Of course one`s flying style and wind preferences has something to do with it as well.....
bt

#28 SkyPuppet

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Posted 26 September 2011 - 03:10 PM

IMO I don't think the Zen should be advertised as a 0-wind flier.
<snip>
IMHO I think Revolution should advertise it as having a wind range of 1-6 mph.


I was having a discussion about wind at last weeks' fun-fly with a dualie pilot named Darren. He was saying that the wind, at sea level at the beach, is denser (and more consistent) than the wind we have here at 2700 ft. Hence, 1 mph at the beach is more flyable than 1 mph at the park in Vegas. Makes sense to me.

I'll take back these comments until I've had the Zen flying in some different locales.



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#29 makatakam

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Posted 26 September 2011 - 05:34 PM

1 mph at the beach is more flyable than 1 mph at the park in Vegas. Makes sense to me.


I've noticed that humid air is denser and smoother than dry air, up to the point where it becomes fog and wets the sail.
Mark

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#30 kwmf

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Posted 26 September 2011 - 11:45 PM

I will always remember the day I learned how much difference wind quality makes (as well as that I had apparently developed some low wind skill)....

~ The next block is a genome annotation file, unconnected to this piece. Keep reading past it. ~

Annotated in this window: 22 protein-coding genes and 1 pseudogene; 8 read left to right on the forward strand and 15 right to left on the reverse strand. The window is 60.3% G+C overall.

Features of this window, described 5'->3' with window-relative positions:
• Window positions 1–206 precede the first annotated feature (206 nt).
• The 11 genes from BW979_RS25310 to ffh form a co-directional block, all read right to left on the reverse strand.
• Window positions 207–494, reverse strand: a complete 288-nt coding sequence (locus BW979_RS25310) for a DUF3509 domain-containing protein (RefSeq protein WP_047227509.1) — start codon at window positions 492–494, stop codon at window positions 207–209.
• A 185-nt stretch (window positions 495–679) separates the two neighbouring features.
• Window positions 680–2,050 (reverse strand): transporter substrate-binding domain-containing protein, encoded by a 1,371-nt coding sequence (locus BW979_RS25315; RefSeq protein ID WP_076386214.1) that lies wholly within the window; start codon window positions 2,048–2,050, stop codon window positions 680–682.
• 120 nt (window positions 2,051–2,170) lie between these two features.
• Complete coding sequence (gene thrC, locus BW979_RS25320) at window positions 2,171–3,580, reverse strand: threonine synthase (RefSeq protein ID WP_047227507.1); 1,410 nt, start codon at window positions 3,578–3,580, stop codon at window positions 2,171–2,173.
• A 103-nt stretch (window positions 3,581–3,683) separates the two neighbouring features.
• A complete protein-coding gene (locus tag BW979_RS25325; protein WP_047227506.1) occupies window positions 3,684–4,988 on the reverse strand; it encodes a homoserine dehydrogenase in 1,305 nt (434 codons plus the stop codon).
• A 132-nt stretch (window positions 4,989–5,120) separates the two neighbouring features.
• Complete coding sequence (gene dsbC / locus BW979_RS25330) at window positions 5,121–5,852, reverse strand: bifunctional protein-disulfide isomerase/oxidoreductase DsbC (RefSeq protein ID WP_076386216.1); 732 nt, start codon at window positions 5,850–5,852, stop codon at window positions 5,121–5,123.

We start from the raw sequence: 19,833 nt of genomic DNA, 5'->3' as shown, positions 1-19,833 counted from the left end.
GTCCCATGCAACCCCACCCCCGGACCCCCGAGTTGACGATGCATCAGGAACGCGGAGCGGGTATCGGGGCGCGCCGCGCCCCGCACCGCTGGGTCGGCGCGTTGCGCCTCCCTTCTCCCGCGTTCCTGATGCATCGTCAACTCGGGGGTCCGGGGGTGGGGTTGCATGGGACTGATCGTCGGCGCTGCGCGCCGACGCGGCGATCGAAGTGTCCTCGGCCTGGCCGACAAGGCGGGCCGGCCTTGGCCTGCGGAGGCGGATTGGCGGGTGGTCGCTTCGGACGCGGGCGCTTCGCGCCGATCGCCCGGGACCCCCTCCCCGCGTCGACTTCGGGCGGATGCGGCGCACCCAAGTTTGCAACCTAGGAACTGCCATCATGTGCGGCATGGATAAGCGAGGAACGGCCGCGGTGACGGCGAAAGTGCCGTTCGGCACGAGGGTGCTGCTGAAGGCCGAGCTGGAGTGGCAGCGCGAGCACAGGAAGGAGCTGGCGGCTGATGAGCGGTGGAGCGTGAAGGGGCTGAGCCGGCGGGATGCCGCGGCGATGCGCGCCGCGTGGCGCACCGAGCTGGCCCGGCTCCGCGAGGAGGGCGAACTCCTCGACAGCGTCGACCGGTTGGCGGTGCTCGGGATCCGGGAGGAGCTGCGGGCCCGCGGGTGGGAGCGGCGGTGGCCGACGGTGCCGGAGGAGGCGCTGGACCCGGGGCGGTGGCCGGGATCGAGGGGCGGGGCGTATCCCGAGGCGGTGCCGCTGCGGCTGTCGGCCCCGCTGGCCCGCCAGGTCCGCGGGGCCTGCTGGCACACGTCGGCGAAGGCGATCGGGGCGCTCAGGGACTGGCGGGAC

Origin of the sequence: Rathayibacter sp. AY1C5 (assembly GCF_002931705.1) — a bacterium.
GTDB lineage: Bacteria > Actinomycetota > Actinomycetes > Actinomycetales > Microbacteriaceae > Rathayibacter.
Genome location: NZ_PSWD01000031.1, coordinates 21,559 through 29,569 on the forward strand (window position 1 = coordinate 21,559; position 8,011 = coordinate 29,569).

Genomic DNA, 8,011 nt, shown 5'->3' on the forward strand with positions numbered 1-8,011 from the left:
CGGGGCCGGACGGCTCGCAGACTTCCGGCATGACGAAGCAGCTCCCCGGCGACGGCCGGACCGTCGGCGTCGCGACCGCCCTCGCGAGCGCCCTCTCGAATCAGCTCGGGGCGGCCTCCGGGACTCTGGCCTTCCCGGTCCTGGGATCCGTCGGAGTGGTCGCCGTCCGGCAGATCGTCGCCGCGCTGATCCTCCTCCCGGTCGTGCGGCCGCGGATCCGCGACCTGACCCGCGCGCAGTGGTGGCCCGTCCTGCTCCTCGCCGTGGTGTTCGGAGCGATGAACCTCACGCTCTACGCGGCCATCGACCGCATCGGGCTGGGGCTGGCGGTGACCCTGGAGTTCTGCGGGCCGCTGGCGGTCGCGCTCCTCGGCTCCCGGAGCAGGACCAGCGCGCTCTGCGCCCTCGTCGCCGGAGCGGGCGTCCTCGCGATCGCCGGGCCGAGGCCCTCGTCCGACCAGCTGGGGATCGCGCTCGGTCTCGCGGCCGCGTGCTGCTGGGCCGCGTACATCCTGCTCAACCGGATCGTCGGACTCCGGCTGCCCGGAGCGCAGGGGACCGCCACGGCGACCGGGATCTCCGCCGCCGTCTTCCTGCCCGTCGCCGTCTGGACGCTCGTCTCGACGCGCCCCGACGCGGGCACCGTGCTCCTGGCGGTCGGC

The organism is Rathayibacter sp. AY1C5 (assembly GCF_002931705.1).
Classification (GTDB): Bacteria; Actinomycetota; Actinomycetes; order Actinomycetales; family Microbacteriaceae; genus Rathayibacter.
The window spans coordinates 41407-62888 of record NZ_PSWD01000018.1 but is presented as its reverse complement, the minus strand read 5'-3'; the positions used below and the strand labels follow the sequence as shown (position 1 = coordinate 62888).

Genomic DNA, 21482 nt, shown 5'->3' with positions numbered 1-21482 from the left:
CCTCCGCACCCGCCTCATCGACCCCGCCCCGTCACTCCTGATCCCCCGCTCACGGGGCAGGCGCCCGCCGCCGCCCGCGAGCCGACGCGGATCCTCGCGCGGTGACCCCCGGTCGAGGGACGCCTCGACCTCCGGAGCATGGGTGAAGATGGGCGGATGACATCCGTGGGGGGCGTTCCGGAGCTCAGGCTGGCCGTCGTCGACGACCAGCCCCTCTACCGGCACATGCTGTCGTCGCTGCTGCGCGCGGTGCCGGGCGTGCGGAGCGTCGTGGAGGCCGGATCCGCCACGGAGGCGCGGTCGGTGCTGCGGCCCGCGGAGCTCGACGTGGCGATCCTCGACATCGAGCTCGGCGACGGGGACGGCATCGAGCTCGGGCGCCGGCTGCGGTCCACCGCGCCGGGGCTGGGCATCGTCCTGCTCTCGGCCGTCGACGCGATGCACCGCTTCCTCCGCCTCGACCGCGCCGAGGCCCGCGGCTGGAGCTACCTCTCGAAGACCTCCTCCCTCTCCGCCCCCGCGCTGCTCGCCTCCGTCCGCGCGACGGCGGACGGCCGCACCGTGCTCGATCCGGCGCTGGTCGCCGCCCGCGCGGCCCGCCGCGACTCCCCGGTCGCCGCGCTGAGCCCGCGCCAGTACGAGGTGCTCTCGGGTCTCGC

I had driven about 30 minutes to a beach to fly in the blazing hot/humid sun on a day off to go do some flying, only to find that there was literally nothing but fumes. The 'wind' conditions were seriously low enough to fly an indoor rev with no risk of a gust coming close to stressing the frame. But I had suffered to get there and I was gonna at least try and fail miserably before I went home.

All I had with me was a 1.5 SLE sail with 3 wrap frame in it and 50' of 90# line and as I setup I had visions of me struggling even with a Zen or a race frame ... but I was busy setting up so I figured I may as well push through and work on those low wind skills I saw in JB's tutorial.

It felt like magic keeping that rig in the air ... it was work, but I was actually flying in 'wind' I could only barely feel if there was a gust. Hovering was out, even during a 'gust' but I managed to keep it going just like the tutorial and then some.

High humidity, smooth wind off the sea and sea level air all combined with a sprinkling of skill and I was flying in wind I never believed possible with anything other than an indoor rev.

#31 --Pete

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Posted 27 September 2011 - 05:58 AM

I've noticed that humid air is denser ...

It must be something else making you think so, since humid air is actually less dense than dry air. It might be the coolness of the air (which certainly makes it denser) if conditions are tending toward fog.
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#32 Timeout

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Posted 27 September 2011 - 10:08 AM

Zen Frame bends a lot, so the Race outer and 2 wrap or Zen center is the way to go. Hey, try a 3 wrap outer's, that is what I fly on at times.
Stiffness of the frame comes in at over 3 mph. So, when in the low low winds, if you are flexing the frame then you are putting in to much imput and need to back off a little. Yes it is a truck, but a nice flying truck.

Try the new French Bridle. Amazing for lowering the wind range even on this kite. Flying Smiles Kites should have some in stock, if not tell Eliot to make one JUST FOR YOU.